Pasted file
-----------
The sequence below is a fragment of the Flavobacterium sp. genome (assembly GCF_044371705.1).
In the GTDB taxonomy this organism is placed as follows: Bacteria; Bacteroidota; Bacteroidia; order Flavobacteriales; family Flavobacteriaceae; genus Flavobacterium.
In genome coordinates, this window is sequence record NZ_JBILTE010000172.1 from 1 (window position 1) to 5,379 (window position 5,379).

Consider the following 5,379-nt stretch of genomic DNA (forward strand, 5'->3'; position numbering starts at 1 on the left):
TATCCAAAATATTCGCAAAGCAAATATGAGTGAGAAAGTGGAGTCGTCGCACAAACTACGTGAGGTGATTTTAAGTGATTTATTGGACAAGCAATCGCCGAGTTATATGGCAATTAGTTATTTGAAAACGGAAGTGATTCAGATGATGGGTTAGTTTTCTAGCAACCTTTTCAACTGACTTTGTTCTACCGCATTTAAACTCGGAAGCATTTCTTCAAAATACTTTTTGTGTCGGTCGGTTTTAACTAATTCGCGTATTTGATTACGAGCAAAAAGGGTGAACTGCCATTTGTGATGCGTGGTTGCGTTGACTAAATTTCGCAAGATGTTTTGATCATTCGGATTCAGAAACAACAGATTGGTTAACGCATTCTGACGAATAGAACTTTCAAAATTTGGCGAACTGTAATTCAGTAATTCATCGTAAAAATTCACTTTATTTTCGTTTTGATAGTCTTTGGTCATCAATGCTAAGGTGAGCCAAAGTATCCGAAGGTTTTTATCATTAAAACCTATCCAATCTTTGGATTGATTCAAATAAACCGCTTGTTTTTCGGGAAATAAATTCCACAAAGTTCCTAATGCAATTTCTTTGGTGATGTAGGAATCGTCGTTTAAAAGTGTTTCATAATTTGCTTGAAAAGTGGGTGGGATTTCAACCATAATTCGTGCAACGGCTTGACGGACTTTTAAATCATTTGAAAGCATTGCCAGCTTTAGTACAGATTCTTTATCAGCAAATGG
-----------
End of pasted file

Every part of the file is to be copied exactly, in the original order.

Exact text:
The sequence below is a fragment of the Flavobacterium sp. genome (assembly GCF_044371705.1).
In the GTDB taxonomy this organism is placed as follows: Bacteria; Bacteroidota; Bacteroidia; order Flavobacteriales; family Flavobacteriaceae; genus Flavobacterium.
In genome coordinates, this window is sequence record NZ_JBILTE010000172.1 from 1 (window position 1) to 5,379 (window position 5,379).

Consider the following 5,379-nt stretch of genomic DNA (forward strand, 5'->3'; position numbering starts at 1 on the left):
TATCCAAAATATTCGCAAAGCAAATATGAGTGAGAAAGTGGAGTCGTCGCACAAACTACGTGAGGTGATTTTAAGTGATTTATTGGACAAGCAATCGCCGAGTTATATGGCAATTAGTTATTTGAAAACGGAAGTGATTCAGATGATGGGTTAGTTTTCTAGCAACCTTTTCAACTGACTTTGTTCTACCGCATTTAAACTCGGAAGCATTTCTTCAAAATACTTTTTGTGTCGGTCGGTTTTAACTAATTCGCGTATTTGATTACGAGCAAAAAGGGTGAACTGCCATTTGTGATGCGTGGTTGCGTTGACTAAATTTCGCAAGATGTTTTGATCATTCGGATTCAGAAACAACAGATTGGTTAACGCATTCTGACGAATAGAACTTTCAAAATTTGGCGAACTGTAATTCAGTAATTCATCGTAAAAATTCACTTTATTTTCGTTTTGATAGTCTTTGGTCATCAATGCTAAGGTGAGCCAAAGTATCCGAAGGTTTTTATCATTAAAACCTATCCAATCTTTGGATTGATTCAAATAAACCGCTTGTTTTTCGGGAAATAAATTCCACAAAGTTCCTAATGCAATTTCTTTGGTGATGTAGGAATCGTCGTTTAAAAGTGTTTCATAATTTGCTTGAAAAGTGGGTGGGATTTCAACCATAATTCGTGCAACGGCTTGACGGACTTTTAAATCATTTGAAAGCATTGCCAGCTTTAGTACAGATTCTTTATCAGCAAATGG